Iditarod from the Air: Big Ideas

Today was an amazing travel day. While mushers cruised along the Yukon River at 5-8 miles per hour on average, they were able to appreciate individual trees dripping with snow, fallen branches, the craggy edges of river bends—all the details of a magnificent, slow journey by dog team.

Instead, today I got a bird’s eye view of the trail. I flew with pilot Jerry in his C-180 from Galena to Nulato to deliver a box of coffee, then to Kaltag to drop off photographer Siri Raitto (check out her 2023 Iditarod photographs here) and then on to Unalakleet on the coast. The landscape abstracted into broad vistas of snow with areas of dark and light areas of vegetation. Pale blue mountains created a tantalizing faint line on the horizon as we flew down the Kaltag Portage, an ancient route used for millennia for trade and transportation.

My view of the landscape through which the trail runs. Photo: K. Newmyer

My travel today gave me a broad, high view of the Iditarod Trail. I often had to search the ground for several seconds to see dog teams. My brain worked hard to make out details. Getting away from the trail on the final leg from Kaltag to Unalakleet, the land under the airplane became masses of dark and pale intertwined, with swirls of white waterways over a gray-green undulating valley. Seeing such an expanse of the Iditarod trail made me think about how big ideas can be used in the classroom to connect ideas across curricula.  

Grant Wiggins, author of the book Understanding by Design, describes big ideas like this: “A big idea is alive. We develop understanding by extending and challenging understanding. A big idea reaches out, it pushes against boundaries, it asks us to possibly rethink other things we thought we knew. It raises questions and problems – and thus, generates new ideas. We see new connections and we initiate inquiries to validate or critique the idea. A big idea activates thought and permits transfer – and, thus creativity.”

A dog team from the air becomes part of the land. Photo: K. Newmyer

One big idea that I observed from the air today is, The Iditarod Sled Dog Race is connected to the landscape of Alaska. Most people see the excitement of the start of the race, with excited, noisy dogs, big sponsor banners, and lots of cheering. When the mushers disappear into the woods after leaving the starting chute with their dogs, they begin to interact with the land. The trail itself is an integral part of the land. The big idea that the race is connected to the landscape allows us to ask questions about the types of landscapes the trail runs through, the challenges the dogs encounter, or the feeling of time and distance it takes to complete long runs between checkpoints.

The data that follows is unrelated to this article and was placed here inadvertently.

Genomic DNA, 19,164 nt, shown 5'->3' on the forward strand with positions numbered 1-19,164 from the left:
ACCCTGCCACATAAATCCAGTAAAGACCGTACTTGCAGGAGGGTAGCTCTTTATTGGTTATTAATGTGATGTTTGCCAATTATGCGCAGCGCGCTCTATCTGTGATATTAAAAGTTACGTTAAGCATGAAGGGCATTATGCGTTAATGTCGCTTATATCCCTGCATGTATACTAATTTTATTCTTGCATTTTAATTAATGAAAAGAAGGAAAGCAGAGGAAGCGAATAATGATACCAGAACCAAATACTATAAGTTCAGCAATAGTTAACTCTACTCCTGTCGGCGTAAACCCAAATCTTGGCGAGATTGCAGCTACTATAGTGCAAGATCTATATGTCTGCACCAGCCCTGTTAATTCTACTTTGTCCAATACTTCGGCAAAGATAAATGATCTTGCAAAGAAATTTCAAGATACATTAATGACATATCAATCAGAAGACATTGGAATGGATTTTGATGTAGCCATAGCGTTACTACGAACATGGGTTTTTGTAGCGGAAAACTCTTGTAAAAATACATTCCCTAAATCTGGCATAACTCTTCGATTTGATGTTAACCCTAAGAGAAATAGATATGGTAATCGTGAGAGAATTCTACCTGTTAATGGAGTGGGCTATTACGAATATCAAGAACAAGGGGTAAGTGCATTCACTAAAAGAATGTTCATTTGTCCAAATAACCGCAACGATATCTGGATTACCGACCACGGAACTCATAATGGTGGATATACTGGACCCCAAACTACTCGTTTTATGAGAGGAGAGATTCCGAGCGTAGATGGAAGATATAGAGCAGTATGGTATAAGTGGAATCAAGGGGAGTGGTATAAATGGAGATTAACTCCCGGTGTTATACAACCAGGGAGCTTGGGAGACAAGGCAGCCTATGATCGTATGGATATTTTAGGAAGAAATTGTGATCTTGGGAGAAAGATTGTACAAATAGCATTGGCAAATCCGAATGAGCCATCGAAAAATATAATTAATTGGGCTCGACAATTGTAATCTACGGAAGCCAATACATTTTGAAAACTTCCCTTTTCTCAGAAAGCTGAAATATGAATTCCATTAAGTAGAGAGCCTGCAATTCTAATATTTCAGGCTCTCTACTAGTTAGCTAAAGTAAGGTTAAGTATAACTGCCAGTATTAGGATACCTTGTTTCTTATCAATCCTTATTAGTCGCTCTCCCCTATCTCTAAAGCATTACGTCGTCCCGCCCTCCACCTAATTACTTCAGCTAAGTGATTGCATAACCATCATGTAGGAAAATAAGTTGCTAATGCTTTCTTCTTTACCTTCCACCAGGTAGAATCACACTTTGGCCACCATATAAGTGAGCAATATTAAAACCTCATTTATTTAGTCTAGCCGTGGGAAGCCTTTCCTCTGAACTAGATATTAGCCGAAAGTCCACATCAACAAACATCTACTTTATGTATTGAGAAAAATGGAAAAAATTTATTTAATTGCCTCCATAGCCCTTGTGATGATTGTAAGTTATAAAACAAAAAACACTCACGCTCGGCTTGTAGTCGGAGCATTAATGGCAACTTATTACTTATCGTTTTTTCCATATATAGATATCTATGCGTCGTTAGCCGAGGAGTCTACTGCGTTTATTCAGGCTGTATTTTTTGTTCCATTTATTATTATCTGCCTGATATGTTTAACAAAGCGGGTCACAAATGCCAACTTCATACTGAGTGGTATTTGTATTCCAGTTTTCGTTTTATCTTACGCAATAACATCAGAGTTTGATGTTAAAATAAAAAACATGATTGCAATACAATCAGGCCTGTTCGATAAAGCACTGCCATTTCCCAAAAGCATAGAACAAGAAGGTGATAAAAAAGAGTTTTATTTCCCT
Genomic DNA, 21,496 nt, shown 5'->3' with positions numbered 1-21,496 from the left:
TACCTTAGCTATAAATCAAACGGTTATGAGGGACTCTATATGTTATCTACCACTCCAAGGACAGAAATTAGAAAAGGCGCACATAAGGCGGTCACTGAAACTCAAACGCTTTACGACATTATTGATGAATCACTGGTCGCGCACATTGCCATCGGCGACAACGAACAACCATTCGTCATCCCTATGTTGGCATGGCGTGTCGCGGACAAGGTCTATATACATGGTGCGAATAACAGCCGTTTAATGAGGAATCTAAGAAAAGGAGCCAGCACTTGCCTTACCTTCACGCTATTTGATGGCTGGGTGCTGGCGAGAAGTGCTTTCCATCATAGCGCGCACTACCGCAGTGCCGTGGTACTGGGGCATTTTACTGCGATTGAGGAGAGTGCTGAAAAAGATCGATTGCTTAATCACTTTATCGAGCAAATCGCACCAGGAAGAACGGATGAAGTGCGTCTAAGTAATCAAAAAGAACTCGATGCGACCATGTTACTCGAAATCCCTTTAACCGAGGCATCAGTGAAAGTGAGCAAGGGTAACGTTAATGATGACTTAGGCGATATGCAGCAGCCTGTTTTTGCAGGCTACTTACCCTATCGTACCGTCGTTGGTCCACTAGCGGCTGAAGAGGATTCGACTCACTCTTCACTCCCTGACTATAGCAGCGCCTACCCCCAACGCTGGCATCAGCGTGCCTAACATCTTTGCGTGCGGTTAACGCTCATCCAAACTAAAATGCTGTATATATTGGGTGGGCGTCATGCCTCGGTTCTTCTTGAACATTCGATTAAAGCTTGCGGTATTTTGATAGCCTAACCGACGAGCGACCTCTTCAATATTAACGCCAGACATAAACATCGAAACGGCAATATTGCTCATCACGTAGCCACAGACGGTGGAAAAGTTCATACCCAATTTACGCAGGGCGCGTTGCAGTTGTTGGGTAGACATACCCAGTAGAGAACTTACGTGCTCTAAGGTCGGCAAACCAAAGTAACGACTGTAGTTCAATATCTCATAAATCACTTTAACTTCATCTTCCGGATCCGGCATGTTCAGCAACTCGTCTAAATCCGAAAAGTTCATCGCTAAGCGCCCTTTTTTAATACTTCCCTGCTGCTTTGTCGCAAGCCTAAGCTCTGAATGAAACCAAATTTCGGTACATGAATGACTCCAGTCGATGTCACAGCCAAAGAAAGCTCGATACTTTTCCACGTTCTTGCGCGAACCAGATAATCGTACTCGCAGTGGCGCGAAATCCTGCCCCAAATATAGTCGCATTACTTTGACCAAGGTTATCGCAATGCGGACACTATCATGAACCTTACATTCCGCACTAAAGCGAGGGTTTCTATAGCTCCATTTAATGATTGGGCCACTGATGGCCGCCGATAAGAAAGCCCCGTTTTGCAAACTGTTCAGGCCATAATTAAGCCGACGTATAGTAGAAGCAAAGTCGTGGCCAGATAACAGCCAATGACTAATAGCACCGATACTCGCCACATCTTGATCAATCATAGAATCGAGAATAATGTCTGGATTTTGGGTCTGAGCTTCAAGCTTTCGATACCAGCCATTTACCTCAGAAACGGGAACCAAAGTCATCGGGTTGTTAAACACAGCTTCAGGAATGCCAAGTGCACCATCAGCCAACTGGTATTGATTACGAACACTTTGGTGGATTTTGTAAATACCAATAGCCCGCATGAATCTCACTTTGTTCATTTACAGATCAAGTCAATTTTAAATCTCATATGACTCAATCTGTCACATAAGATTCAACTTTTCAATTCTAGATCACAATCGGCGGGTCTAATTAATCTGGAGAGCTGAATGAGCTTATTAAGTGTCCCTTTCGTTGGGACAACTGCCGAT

Dogs get fed, cared for, and then bed down for the night. Photo: K. Newmyer

Another big idea about the Iditarod I often think about is Dogs provide the Iditarod with its reason for existence. Most people know that Joe Redington, Sr., started the Iditarod to preserve the Alaskan husky sled dog and the mushing way of life—that’s a fact. But with this concept, students can creatively think about the nature of dogs, what makes dogs especially suitable for such a journey, and the history of humans’ relationships with dogs. Exploring the idea of “dogness” and how dogs became so connected to humans helps us understand the traditions, history, and customs behind the mushing way of life that Redington sought to maintain.

I wrote about community yesterday. A big idea might be: The Iditarod is a community.  Explore with your students ways that the Iditarod is a community.  What is the overarching community, and what are the sub-groups within it? How do these sub-groups behave? How do they interact with each other, and with the larger community? What values are part of the Iditarod community, and how do people turn these values into actions? Consider the groups of volunteers including vets, trail crew, comms, pilots, logistics, social media, the Insider crews, and so on. 

Wiggins also says, “What makes an idea big? An idea is big if it helps us make sense of lots of otherwise meaningless, isolated, inert, or confusing facts. A big idea is a way of usefully seeing connections, not just another piece of knowledge. It is more like a lens for better looking than something additionally seen; more like a theme than the facts of the story.”

No matter where you are on your Iditarod teaching journey, I encourage you to think of the Iditarod as a lens. As you read books and articles about the Iditarod, and as you explore the lessons, resources, and blog posts on the Iditarod Education site, consider using big ideas about the Iditarod as an entry point through which to teach other topics. For example, Iditarod rules keep everyone safe. How do rules keep people and dogs safe in the Iditarod? How are the rules of the Iditarod similar and/or different to our school or government rules? What makes people have rules for different things? Another example might be, The Iditarod is scientific. What science does the Iditarod use, and how does that science influence Iditarod innovation?

Following the ancient trail. Photo: K. Newmyer

Once you latch onto the big ideas of the Iditarod, you can really start to use the Iditarod as a lens to help students become more creative and inquisitive with other learning.  A view of the Iditarod “from the air” can connect ideas across content areas and let students reach further with their thinking. Rather than just teaching facts about the Iditarod, big ideas will inspire students to deepen their understanding of this iconic occurrence become more effective learners.

Let me know how you use the Iditarod’s big ideas as a lens for learning. Email me at